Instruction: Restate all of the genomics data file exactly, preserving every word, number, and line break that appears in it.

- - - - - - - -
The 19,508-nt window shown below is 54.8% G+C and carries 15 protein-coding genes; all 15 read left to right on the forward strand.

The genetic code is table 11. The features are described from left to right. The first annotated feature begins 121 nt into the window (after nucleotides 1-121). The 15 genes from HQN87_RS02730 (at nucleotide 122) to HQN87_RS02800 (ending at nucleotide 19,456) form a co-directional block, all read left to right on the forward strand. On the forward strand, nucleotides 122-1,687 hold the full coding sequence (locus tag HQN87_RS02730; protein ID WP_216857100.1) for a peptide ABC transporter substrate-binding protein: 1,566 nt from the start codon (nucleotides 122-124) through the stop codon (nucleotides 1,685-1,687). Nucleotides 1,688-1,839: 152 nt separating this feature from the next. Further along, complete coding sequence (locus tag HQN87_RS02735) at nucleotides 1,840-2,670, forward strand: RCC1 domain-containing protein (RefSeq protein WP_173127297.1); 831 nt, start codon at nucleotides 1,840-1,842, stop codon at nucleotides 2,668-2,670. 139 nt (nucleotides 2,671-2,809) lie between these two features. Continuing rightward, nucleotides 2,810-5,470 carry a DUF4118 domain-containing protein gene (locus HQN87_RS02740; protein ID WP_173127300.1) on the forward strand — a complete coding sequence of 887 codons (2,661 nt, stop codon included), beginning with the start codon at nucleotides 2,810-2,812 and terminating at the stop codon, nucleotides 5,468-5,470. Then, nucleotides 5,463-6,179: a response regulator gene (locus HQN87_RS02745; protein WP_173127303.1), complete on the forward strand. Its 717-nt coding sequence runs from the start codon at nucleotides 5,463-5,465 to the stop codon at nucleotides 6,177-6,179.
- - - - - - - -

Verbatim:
The 19,508-nt window shown below is 54.8% G+C and carries 15 protein-coding genes; all 15 read left to right on the forward strand.

The genetic code is table 11. The features are described from left to right. The first annotated feature begins 121 nt into the window (after nucleotides 1-121). The 15 genes from HQN87_RS02730 (at nucleotide 122) to HQN87_RS02800 (ending at nucleotide 19,456) form a co-directional block, all read left to right on the forward strand. On the forward strand, nucleotides 122-1,687 hold the full coding sequence (locus tag HQN87_RS02730; protein ID WP_216857100.1) for a peptide ABC transporter substrate-binding protein: 1,566 nt from the start codon (nucleotides 122-124) through the stop codon (nucleotides 1,685-1,687). Nucleotides 1,688-1,839: 152 nt separating this feature from the next. Further along, complete coding sequence (locus tag HQN87_RS02735) at nucleotides 1,840-2,670, forward strand: RCC1 domain-containing protein (RefSeq protein WP_173127297.1); 831 nt, start codon at nucleotides 1,840-1,842, stop codon at nucleotides 2,668-2,670. 139 nt (nucleotides 2,671-2,809) lie between these two features. Continuing rightward, nucleotides 2,810-5,470 carry a DUF4118 domain-containing protein gene (locus HQN87_RS02740; protein ID WP_173127300.1) on the forward strand — a complete coding sequence of 887 codons (2,661 nt, stop codon included), beginning with the start codon at nucleotides 2,810-2,812 and terminating at the stop codon, nucleotides 5,468-5,470. Then, nucleotides 5,463-6,179: a response regulator gene (locus HQN87_RS02745; protein WP_173127303.1), complete on the forward strand. Its 717-nt coding sequence runs from the start codon at nucleotides 5,463-5,465 to the stop codon at nucleotides 6,177-6,179.